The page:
The true identity of Niu Lan and his wife was completely exposed.
The arrest of Mr. and Mrs. Niu Lan and the exposure of their true identities, as well as the seizure of a large amount of confidential documents and funds, caused great damage to the activities of the Communist International in China and the Far East.
First of all, it paralyzed or disintegrated almost all the organizations of the Comintern in China, because their members knew each other so well that other members had to evacuate or stop their activities in an emergency due to the arrest of Niu Lan and his wife; at the same time, it completely broke the connection between the Chinese Communist Party organizations and the Comintern.
In addition, the arrest of Niu Lan and his wife also affected other communist organizations in Asia: according to the documents seized from Niu Lan, the British Concession authorities confirmed that a branch of the Far East Bureau of the Communist International had been established in Hong Kong not long before – the “Southern Bureau”, also known as the “Hong Kong Branch”. also known as the “Hong Kong Branch”. The British Concession authorities in Shanghai were in contact with the British government authorities in Hong Kong. Just a few days before Niu Lan’s arrest, the British police in Hong Kong captured an Annamese communist, Nguyen Ai Quoc, who has now been identified as the head of the Southern Bureau, Hu Chi Minh.
Meanwhile, among the documents seized from Niu Lan, several Japanese Communists with links to the Far East Bureau of the Communist International were found. The British Concession Patrol Office forwarded the materials to the Japanese government police, and the Japanese police also devoted themselves to the hunt for Japanese Communists and the Chinese Communists who were working in Japan at that time.
As a result, the Niu Lan case became a major international political case that stirred China and abroad.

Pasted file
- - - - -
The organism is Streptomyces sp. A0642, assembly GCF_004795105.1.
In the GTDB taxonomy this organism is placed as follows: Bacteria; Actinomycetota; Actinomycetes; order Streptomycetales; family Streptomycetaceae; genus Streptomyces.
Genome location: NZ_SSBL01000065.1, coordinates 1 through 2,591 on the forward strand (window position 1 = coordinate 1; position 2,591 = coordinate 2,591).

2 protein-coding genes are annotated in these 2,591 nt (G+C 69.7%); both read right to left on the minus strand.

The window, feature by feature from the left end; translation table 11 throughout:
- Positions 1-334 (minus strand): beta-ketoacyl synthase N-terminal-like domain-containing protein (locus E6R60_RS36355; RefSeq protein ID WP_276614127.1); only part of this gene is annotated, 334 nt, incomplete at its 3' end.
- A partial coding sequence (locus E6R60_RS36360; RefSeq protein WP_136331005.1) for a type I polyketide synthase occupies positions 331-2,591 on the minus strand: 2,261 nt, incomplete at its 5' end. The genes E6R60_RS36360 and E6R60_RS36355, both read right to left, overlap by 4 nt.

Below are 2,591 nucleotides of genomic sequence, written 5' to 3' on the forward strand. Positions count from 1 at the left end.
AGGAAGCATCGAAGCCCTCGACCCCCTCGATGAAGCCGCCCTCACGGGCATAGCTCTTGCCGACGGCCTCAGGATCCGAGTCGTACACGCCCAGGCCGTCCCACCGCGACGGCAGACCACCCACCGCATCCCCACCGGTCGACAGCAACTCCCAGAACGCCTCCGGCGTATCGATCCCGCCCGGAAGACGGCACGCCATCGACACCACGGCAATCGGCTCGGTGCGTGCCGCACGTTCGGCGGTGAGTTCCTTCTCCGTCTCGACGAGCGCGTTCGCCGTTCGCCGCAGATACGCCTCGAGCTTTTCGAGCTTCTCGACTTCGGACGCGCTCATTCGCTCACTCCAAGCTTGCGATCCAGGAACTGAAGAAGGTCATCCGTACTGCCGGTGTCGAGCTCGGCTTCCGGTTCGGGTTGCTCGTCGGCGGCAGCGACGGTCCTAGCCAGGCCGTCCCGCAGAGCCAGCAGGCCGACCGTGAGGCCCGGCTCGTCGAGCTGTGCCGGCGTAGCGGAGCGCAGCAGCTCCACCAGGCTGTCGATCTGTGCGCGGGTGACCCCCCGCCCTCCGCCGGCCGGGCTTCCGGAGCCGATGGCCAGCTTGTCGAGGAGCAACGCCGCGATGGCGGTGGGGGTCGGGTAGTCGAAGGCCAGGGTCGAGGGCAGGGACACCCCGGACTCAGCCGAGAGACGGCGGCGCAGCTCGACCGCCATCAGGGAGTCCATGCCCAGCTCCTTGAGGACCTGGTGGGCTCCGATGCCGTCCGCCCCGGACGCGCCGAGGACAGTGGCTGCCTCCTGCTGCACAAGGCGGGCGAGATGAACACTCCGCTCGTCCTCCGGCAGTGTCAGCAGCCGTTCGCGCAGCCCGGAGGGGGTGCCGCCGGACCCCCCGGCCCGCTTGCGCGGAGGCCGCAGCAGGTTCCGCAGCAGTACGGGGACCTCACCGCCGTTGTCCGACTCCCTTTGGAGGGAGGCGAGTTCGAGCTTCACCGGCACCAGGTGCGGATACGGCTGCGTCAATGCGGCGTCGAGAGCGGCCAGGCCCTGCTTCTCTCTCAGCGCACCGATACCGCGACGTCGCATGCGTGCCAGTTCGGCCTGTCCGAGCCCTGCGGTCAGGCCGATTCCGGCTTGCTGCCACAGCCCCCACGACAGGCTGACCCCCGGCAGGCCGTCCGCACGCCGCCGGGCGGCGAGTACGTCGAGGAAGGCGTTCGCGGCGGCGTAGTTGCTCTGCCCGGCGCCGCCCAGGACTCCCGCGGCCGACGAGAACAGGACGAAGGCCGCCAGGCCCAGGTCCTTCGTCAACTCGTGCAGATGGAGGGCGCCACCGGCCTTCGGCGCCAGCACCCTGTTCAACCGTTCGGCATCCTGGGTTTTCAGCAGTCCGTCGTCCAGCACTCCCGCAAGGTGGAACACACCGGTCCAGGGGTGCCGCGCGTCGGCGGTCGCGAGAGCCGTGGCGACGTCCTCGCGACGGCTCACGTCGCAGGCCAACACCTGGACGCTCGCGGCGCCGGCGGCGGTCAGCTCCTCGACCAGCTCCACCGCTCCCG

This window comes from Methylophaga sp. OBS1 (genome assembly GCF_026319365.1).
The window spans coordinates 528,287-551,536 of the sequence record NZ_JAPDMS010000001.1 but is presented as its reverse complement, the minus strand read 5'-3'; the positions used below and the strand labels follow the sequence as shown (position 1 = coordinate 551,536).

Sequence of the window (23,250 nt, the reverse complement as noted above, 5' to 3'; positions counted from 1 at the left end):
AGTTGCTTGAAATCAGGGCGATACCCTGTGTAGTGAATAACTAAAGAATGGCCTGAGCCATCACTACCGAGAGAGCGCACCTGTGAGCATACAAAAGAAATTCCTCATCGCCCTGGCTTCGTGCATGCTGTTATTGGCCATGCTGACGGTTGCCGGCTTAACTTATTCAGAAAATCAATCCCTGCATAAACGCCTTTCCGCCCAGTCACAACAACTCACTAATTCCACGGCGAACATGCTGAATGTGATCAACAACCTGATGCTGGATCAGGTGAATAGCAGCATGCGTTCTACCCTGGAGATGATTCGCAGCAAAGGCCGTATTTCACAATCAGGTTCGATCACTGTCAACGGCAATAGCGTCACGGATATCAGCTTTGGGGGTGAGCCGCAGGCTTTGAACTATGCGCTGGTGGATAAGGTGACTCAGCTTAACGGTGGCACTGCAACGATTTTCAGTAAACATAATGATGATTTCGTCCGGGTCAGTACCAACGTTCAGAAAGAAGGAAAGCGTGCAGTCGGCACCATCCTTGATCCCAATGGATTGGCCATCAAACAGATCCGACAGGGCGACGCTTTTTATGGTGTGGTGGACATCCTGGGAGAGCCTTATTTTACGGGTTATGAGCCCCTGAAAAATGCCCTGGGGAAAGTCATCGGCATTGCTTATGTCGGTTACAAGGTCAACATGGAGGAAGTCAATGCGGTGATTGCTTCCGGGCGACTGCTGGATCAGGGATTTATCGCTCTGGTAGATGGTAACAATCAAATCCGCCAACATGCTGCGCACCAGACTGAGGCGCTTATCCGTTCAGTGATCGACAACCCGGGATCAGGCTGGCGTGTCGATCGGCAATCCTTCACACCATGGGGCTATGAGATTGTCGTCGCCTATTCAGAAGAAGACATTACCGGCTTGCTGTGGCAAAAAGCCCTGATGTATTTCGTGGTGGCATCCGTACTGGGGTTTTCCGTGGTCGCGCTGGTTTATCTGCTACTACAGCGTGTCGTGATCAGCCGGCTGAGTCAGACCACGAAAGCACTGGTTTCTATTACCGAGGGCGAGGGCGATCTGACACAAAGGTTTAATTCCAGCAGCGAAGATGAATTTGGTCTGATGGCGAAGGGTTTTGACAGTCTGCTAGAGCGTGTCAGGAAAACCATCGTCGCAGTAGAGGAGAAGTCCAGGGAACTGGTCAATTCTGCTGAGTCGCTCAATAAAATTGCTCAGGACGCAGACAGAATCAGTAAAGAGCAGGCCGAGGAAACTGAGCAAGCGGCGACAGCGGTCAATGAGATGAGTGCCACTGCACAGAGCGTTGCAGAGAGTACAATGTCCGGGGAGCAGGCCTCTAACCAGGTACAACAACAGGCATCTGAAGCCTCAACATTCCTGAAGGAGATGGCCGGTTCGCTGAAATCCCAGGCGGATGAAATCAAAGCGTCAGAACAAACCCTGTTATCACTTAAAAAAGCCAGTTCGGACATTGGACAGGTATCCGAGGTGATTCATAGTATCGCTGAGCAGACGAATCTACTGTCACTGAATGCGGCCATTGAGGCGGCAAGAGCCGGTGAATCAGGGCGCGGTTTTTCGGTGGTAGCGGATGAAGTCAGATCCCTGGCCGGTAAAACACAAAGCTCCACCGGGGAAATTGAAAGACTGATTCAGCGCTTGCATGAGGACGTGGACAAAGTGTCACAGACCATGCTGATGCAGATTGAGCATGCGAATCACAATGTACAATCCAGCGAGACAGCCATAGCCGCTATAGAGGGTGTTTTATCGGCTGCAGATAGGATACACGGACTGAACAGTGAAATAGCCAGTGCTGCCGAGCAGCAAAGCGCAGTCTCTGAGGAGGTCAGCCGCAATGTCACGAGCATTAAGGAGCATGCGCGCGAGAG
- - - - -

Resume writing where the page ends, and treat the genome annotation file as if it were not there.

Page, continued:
After the arrest of Niu Lan and his wife, they were detained and interrogated by the British Concession Police for more than two months. On August 9, 1931, the trial of Mr. and Mrs. Niu Lan was formally held in the second branch of the Jiangsu High Court in the British Concession, and it was finally announced that Mr. and Mrs. Niu Lan would be extradited to the Nanjing National Government. On August 14, the judicial department of the national government transferred the extradited Niu Lan and his wife from Shanghai to Nanjing and put them in the prison of the Gendarmerie Command on Daochang Street in the south of the city. Although Mr. and Mrs. Niu Lan protested against the extradition on hunger strike and many Chinese (such as Song Qingling, Yang Xingfo, Lu Xun, Liu Yazi, etc.) and international celebrities wrote to express their solidarity and support for Mr. and Mrs. Niu Lan, the Criminal Division of the Jiangsu High Court of the Nanjing Government held a public trial against Mr. and Mrs. Niu Lan on August 10, 1932, in the Jiangning District Court. The trial lasted about ten days. At 12:00 noon on August 19, 1932, the trial ended and the presiding judge, Mr. Li, read out the verdict against Mr. and Mrs. Niu Lan: “Niu Lan and Wang Deli have committed all the evidence of crimes, including disturbing the peace, colluding with traitors, inciting the army, and breaking discipline, and have actually violated the ‘Law on Emergency Punishment against the Republic of China’. Article 1, paragraphs 1, 3, and 4, Article 2, paragraphs 1 and 2, and Article 6, and Article 74 of the Criminal Law of the Republic of China, each shall be sentenced to death. I hereby impose a sentence of life imprisonment on each of them in accordance with Article 2 of the Amnesty Ordinance.”
After the court’s decision, Mr. and Mrs. Niu Lan were sent to the First Model Prison of Jiangsu Province in Tigers Bridge, downtown Nanjing, to serve their sentence.
Mr. and Mrs. Niu Lan were imprisoned in Nanjing for six years. Until the Lugou Bridge Incident broke out in July 1937, the war of Japanese invasion soon burned to Shanghai and Nanjing. In August and September, Japanese planes began to bomb Nanjing, and some of the houses in Jiangsu No. 1 Prison were also re-bombed. In November, the Japanese army occupied Shanghai and approached Nanjing. In the confusing moment before the Japanese army captured Nanjing, the Nanjing National Government authorities released Niu Lan and his wife under the name of “deportation”. From Shanghai, the Niu Lan couple went to the Shanghai Concession, and the following year, they left China on a Soviet passenger ship and returned to the Soviet Union.
The sensational “Niu Lan Case” lasted for about six years before it was ended due to the war between China and Japan. Some even confuse the “Niu Lan Case” of 1931 with the “Strange Westerners Case” of 1935. In fact, the latter was the activity of another Soviet intelligence system, the Intelligence Department of the General Staff of the Red Army of the Soviet Union (GEBU for short), in China.